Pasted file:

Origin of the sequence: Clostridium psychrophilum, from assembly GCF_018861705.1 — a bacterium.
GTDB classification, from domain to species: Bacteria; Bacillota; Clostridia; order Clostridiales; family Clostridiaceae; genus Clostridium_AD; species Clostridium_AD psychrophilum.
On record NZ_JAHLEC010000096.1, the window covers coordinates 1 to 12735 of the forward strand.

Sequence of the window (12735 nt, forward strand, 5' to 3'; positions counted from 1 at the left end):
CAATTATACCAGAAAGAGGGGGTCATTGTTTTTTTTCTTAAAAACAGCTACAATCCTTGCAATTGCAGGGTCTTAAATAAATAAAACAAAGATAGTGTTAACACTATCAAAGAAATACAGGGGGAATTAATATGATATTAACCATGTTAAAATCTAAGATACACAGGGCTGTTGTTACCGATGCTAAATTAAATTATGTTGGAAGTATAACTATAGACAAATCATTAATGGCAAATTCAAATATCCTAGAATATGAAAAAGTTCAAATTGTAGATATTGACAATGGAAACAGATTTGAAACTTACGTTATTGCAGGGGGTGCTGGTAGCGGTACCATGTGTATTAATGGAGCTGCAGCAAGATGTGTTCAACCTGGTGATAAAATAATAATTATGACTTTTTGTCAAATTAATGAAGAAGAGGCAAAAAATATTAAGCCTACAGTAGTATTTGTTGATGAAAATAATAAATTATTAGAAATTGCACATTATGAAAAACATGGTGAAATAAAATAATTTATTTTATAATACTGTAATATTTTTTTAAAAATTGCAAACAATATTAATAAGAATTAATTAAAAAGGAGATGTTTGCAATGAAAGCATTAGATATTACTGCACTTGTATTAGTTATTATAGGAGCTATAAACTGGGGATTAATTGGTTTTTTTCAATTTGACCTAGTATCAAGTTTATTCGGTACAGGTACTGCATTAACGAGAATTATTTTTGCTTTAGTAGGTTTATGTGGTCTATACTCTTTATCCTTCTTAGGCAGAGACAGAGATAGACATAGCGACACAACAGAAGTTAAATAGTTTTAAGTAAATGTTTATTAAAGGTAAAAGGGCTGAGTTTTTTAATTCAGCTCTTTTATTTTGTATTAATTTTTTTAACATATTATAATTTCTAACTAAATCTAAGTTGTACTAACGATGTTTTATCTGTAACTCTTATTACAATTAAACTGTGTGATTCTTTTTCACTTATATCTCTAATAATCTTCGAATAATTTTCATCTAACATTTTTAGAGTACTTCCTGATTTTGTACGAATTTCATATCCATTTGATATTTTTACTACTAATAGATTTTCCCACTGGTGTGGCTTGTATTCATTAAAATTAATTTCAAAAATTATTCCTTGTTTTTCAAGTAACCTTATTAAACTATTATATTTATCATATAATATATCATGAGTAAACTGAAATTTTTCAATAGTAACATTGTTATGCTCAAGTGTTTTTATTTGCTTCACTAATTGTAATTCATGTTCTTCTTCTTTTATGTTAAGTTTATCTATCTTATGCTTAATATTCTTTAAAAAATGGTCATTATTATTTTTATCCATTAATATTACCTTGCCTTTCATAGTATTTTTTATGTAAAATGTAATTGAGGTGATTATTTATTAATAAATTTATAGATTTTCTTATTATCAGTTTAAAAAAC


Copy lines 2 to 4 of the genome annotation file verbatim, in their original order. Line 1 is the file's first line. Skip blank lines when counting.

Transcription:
GTDB classification, from domain to species: Bacteria; Bacillota; Clostridia; order Clostridiales; family Clostridiaceae; genus Clostridium_AD; species Clostridium_AD psychrophilum.
On record NZ_JAHLEC010000096.1, the window covers coordinates 1 to 12735 of the forward strand.

Sequence of the window (12735 nt, forward strand, 5' to 3'; positions counted from 1 at the left end):